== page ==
In the Eye of the Storm – Weathering any Natural Disaster in Your Community
“This is not my first hurricane”, I thought, as Florence was about to wreak havoc on Wilmington, NC, and our new home. I have been in North Carolina for 15 years and faced a number of hurricanes and tropical storms as a former hospital CEO, but this time, it was different. From being a leader during a natural disaster to now, as an executive coach, I sit in my dark, powerless, non-air-conditioned house, reflecting on how I would advise an Executive team on “weathering the storm”.
The following guidelines will help your leadership team and staff feel supported throughout the adversity. The end result will be that your patients and their loved ones will get the care and attention they deserve – no matter when they come to us for care.
My thoughts focused on the “Bs” of storm management:
- Be the Leader
- Be Prepared
- Be Seen
- Be the Cheerleader
- Be Understanding
- Be Thankful
Be the Leader and Be Prepared:
Being a leader during a natural disaster, we generally have a good amount of notice that a storm is heading our way. That first warning is the exact time to lead your facility in preparing for the event. The key is making sure you have enough supplies, water, food, meds, etc. to weather the storm. Followed by staffing–Who will stay, do you have accommodations to shelter in place, will you be able to feed the staff, have you established A, B and C teams for relief? Proper preparation is the best insurance for a successful natural disaster survival. The middle of a storm is no time to think you should have ordered more fuel for the generators. I suggest preparing a storm folder with a “To-do “ list to use for easy reference.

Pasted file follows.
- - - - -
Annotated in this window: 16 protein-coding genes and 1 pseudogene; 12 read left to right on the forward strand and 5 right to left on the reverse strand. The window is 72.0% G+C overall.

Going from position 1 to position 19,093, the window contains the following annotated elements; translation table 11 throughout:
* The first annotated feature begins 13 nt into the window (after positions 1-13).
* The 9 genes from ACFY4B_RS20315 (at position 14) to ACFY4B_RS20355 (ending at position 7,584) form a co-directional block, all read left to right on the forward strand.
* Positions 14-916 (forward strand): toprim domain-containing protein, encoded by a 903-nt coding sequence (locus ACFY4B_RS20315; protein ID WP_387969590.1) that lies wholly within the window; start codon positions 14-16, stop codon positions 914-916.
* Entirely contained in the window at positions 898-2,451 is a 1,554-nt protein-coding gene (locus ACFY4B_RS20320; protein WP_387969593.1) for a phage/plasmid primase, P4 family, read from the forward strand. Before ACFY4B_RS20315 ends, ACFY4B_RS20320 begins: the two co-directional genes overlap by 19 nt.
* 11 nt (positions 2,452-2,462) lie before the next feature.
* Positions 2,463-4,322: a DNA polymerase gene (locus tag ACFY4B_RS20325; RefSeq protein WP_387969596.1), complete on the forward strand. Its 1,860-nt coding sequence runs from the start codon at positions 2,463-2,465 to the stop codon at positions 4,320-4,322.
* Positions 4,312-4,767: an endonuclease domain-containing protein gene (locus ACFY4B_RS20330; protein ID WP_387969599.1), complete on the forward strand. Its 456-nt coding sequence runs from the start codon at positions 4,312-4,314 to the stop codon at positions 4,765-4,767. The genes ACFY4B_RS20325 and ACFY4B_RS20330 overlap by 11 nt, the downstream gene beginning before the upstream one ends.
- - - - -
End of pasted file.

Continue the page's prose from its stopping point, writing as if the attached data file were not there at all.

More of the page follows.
Be Seen, Be the Cheerleader:
It is important for the staff’s morale to see you during the storm. Rounding, thanking the staff, helping to lift their spirits is an important job right now; you need to be one of them. When Isabel hit our community 15 years ago, I purposely didn’t shave for a week; it had an amazing effect on the staff, they felt I was with them. My wife works for the local healthcare system running their physician practices; during hurricane Florence, she didn’t need to be present onsite, however, she listened to the twice daily, status update communication conference call. Each one was led by the system CEO, and he always had an uplifting story and praised the staff who were sheltered in place for those five to six days.
Storms frequently mean staff must shelter in place for extended periods of time, often with no knowledge of their home or loved one’s condition. After several days, nerves become frazzled and staff becomes frustrated and sometimes angry. You need to manage their mental and emotional state in a positive fashion. Not an easy task by any means, however. Reassure the staff the hospital is doing everything possible to get them home. Then provide the support they need in their own struggle. Very important.
After the storm has passed, and life is beginning to return to some semblance of normal, it is vital to thank the staff for all they did to keep the hospital running. It can be very simple; hospital people like food and nothing says THANK YOU like an ice cream social. My point is, celebrations are important to the moral and engagement of the staff.
I find it interesting that in times like these, my thoughts were to still find ways to help others. And one way is to provide insight and wisdom to leaders on surviving In the Eye of the Storm. Regardless of your storms be they hurricanes, fires, earthquakes, floods, blizzards – remember being a leader during a natural disaster isn’t easy. I hope you will find this wisdom valuable so that your team feels your appreciation and your patients get great care.
Our team is experienced to prepare leadership teams for natural disasters. For more information or to speak with our team of experts, email us at firstname.lastname@example.org.
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